You should wait until you are invited to take the vaccine and should not call your GP. If an appointment has already been offered by your GP, you can choose which appointment suits you best.

The NHS has also opened large-scale Vaccination Centres capable of delivering thousands of the life-saving jabs each week, which are dotted across the country. Letters are being sent out to those who live up to a 45-minute drive from one of the centres, inviting them to book an appointment.

Hundreds more GP-led and hospital services are in the process of being opened along with pharmacy-led pilot sites across the country.

The centres are an additional option for people to book an appointment at centres through the national booking service online or over the phone. If it is not convenient for you, you can instead be jabbed at one of your local vaccination centres.

Your Questions

Can COVID-19 vaccines cause irreversible side effects?

Can COVID-19 cause irreversible side effects?

No patient has so far suffered from irreversible side effects – in clinical trials or in the population. This misconception was spread by misreading a presentation which actually said 3,000 of those vaccinated suffered with temporary and reversible side effects.

All medicines have the potential to cause side effects – even paracetamol. This needs to be weighed up against the harm caused by the disease.

Do the vaccines contain aborted foetal cells?

Do the vaccines contain aborted foetal cells? 

The UK approved vaccines do not contain foetal cells. Some vaccines originally used very special foetal cells to grow the virus many decades ago. The original cells were the only option at the time. These cells are not present in current vaccines.

Are the vaccines being used to chip and track the population?

Are vaccines being used to chip and track the population? 

Vaccines do not contain any chips or trackers for surveillance. Independent authorities across the world from countries that compete with each other have approved the vaccines and not found any microchips.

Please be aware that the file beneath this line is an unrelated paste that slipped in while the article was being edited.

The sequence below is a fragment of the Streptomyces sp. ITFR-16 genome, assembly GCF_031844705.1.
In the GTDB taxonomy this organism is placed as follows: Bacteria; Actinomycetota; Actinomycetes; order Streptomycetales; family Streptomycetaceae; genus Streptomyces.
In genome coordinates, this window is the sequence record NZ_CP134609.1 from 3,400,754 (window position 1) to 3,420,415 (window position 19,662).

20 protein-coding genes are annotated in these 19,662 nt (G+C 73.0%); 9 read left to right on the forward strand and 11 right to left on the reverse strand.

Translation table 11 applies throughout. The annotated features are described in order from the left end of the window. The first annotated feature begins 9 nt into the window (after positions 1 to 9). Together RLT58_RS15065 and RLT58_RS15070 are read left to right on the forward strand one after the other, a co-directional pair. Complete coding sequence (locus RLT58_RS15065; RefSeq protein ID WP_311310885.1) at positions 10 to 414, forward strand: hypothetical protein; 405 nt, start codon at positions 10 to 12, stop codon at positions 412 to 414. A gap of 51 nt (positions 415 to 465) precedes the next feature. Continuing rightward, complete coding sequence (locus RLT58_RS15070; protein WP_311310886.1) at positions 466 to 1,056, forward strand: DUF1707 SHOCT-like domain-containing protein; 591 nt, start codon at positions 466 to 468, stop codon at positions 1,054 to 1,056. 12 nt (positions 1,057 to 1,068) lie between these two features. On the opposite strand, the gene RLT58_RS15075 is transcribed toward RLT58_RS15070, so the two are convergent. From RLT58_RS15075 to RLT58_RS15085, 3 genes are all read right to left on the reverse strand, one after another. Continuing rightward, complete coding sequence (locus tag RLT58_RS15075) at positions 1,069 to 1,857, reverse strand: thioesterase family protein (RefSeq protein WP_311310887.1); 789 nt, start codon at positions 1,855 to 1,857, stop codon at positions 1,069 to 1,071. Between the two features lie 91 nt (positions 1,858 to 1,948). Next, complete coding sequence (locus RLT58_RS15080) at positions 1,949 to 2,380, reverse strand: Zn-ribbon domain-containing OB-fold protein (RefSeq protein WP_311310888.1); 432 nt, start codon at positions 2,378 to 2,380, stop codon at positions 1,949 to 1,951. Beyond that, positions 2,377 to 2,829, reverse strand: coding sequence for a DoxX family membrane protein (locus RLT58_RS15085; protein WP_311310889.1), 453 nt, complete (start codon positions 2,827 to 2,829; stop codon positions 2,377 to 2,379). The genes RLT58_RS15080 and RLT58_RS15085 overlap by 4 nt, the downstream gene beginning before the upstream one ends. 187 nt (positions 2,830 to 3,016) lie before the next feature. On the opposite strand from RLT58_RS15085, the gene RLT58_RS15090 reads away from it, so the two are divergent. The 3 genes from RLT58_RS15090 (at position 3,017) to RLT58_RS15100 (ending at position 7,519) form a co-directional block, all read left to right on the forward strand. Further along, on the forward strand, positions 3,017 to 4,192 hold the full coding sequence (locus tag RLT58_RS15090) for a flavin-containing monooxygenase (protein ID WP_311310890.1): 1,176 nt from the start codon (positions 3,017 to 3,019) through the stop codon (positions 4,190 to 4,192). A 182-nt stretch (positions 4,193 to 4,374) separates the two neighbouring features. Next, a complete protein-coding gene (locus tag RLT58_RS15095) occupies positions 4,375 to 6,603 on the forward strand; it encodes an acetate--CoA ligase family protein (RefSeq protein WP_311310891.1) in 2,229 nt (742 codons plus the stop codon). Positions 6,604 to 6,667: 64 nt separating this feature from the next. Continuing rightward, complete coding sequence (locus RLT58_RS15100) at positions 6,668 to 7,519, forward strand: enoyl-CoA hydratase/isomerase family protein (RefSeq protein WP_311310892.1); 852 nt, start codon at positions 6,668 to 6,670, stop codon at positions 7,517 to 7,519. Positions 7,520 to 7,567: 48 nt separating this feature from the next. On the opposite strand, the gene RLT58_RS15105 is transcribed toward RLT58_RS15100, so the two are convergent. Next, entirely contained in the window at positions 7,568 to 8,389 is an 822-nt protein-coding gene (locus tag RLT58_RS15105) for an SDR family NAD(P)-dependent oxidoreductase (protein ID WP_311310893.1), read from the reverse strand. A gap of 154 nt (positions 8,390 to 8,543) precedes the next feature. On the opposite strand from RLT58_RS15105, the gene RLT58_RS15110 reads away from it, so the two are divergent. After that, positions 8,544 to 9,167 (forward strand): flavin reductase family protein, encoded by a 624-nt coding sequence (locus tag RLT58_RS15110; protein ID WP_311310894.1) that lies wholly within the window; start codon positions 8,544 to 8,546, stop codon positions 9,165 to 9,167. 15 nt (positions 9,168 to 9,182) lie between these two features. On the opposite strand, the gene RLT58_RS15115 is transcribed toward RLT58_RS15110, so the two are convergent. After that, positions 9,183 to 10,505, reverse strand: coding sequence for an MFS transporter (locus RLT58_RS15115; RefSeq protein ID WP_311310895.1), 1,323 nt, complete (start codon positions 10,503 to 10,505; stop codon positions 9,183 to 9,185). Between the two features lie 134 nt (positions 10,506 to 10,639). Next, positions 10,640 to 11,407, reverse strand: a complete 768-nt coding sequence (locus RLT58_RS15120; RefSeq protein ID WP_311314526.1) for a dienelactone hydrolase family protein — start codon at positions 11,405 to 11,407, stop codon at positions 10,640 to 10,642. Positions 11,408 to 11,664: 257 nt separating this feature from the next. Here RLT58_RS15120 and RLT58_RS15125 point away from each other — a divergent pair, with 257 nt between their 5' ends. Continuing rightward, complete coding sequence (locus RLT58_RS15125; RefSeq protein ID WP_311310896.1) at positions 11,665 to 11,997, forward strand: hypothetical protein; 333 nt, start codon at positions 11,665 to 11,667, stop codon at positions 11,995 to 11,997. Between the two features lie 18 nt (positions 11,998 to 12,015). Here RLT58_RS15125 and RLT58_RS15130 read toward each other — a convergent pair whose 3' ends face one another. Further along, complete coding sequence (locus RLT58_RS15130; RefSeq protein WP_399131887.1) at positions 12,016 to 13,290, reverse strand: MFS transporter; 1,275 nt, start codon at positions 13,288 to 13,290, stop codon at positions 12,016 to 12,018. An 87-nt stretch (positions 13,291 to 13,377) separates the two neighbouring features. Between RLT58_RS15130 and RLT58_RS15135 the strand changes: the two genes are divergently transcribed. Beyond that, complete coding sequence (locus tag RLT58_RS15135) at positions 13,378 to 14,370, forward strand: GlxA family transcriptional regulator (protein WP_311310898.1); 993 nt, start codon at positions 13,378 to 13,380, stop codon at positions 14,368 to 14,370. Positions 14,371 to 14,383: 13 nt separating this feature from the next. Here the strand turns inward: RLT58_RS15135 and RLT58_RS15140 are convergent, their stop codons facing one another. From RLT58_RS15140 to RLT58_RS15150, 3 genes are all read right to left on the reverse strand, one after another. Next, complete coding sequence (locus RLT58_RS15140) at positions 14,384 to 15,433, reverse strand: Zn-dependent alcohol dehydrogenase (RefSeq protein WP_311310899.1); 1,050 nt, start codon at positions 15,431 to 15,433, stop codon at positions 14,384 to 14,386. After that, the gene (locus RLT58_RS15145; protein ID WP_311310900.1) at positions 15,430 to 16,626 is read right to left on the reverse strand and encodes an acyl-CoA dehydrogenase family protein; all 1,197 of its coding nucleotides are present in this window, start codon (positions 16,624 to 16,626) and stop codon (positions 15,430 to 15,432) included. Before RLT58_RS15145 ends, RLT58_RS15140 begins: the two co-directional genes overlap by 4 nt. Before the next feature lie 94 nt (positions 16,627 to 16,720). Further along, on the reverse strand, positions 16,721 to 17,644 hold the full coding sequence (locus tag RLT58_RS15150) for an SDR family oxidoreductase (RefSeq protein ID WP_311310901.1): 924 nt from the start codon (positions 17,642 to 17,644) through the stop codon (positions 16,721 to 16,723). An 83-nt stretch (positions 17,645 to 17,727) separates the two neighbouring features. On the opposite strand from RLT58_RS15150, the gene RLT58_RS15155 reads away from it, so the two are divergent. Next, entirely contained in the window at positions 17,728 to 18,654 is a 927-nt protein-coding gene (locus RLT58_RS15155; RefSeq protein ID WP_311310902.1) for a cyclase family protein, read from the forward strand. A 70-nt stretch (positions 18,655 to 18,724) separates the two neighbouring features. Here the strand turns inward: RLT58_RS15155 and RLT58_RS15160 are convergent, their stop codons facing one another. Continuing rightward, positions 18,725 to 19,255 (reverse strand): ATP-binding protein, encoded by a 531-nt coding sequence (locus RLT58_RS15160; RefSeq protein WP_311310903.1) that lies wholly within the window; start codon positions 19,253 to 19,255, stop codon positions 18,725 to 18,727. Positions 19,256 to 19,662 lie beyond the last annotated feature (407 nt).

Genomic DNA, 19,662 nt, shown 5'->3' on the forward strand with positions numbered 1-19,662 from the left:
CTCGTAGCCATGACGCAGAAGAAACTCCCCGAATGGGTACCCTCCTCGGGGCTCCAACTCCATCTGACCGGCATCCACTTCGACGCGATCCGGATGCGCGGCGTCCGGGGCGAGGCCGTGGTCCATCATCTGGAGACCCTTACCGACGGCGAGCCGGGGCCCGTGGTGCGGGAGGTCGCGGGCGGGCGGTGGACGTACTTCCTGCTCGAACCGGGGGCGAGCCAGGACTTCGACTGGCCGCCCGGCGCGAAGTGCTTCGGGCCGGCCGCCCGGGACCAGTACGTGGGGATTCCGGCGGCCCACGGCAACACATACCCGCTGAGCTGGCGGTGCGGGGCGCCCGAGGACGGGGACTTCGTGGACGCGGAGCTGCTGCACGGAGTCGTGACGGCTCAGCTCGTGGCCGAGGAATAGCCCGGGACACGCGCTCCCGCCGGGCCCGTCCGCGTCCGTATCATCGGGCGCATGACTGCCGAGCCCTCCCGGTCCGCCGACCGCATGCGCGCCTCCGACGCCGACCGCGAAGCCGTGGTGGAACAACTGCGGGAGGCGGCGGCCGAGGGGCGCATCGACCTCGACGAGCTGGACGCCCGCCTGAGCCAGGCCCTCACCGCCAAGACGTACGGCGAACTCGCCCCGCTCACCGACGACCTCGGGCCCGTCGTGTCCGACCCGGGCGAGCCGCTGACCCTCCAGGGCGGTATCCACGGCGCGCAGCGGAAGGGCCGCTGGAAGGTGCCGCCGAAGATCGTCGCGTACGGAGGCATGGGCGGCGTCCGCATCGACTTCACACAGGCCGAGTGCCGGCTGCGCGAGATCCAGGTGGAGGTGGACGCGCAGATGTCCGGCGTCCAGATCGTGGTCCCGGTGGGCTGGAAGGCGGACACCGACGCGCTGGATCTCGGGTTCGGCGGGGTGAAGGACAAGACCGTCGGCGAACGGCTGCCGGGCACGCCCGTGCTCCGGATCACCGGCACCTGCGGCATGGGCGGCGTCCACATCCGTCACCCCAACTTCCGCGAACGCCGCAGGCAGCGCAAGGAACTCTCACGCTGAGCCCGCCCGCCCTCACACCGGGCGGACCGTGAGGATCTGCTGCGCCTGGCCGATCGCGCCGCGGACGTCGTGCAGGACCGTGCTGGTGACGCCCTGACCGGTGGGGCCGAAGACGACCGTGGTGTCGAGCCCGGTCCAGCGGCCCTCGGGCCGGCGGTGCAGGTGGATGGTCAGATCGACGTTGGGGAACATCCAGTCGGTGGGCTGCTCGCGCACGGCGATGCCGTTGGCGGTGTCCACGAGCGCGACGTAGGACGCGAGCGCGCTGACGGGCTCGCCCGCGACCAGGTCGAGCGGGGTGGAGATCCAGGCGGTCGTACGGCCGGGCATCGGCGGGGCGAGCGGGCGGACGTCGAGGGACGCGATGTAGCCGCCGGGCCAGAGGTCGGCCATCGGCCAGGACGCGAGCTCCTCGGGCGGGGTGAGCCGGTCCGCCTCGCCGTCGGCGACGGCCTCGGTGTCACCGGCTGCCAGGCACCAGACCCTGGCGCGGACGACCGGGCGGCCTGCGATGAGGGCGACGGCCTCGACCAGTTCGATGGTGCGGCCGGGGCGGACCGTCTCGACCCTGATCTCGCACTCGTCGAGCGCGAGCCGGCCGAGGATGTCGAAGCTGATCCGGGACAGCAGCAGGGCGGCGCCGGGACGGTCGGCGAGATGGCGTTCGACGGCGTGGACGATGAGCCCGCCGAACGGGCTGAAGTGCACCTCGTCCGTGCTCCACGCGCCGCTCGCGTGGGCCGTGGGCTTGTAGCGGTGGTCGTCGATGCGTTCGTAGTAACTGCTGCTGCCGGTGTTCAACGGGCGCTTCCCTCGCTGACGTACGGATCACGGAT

The reality is that there are far easier ways to track the population – mobile phones, bank cards etc., than biological trackers.

Why were pregnant women and children not included in the clinical trials?

Why were pregnant women and children not included in the clinical trials?

Pregnant women and children are not usually included in initial trials. The current COVID-19 vaccines are not recommended for most children at this stage. The guidance for pregnant women is to decide based on individual risk. This does not mean it is unsafe in these groups.

It is reflective and a sign of the safety precautions undertaken.

Do the vaccines modify your DNA?

Do the vaccines modify your DNA?

The UK approved vaccines cannot change your DNA.
The Pfizer / BionTech and Moderna vaccines use mRNA to instruct our cells to make a piece of the coronavirus’s hallmark spike protein in order to spark an immune system response. Once the mRNA does that, our cells break it down and get rid of it.

Once I get the vaccine, do I still have to wear face masks or practice social distancing?

Once I get vaccinated, do I need to still wear masks or practice social distancing?

Even if you get the vaccine, you should continue to wear a mask around others, wash your hands and practice social distancing. There two reasons for this.
All of the approved vaccines require doses to be given weeks apart to achieve the best possible immunity. When you get your first dose, you do not become immediately immune. It takes at least a week to 10 days for your body to begin to develop antibodies, and then those antibodies continue to increase over the next several weeks.
These vaccines were developed and tested for their ability to prevent severe illness and death from COVID-19. It is not clear whether they also protect against asymptomatic infection and spread. There will be ongoing studies to evaluate this question, but it will be some time before we actually know. So, after you get the vaccine, you should still take steps to protect other people who have not been vaccinated yet.

COVID-19’s survival rate is so high, why do I need a vaccine?

COVID-19’s survival rate is so high, so why do I need to be vaccinated?

It is true that most people who get COVID-19 are able to recover. But it’s also true that some people develop severe complications. So far, nearly 2 million people around the world have died from COVID-19 – and that does not account for people who survived but needed to be hospitalised. Because the disease can damage the lungs, heart and brain, it may also cause long-term health problems that experts are still working to understand – this is called “long” COVID.
Getting vaccinated also protects those around you. Even if COVID-19 doesn’t make you very sick, you could pass it onto someone else who might be more severely affected. Widespread vaccination protects populations, including those who are most at risk and those who can’t be vaccinated. It will be important for ending the pandemic and lifting lockdowns.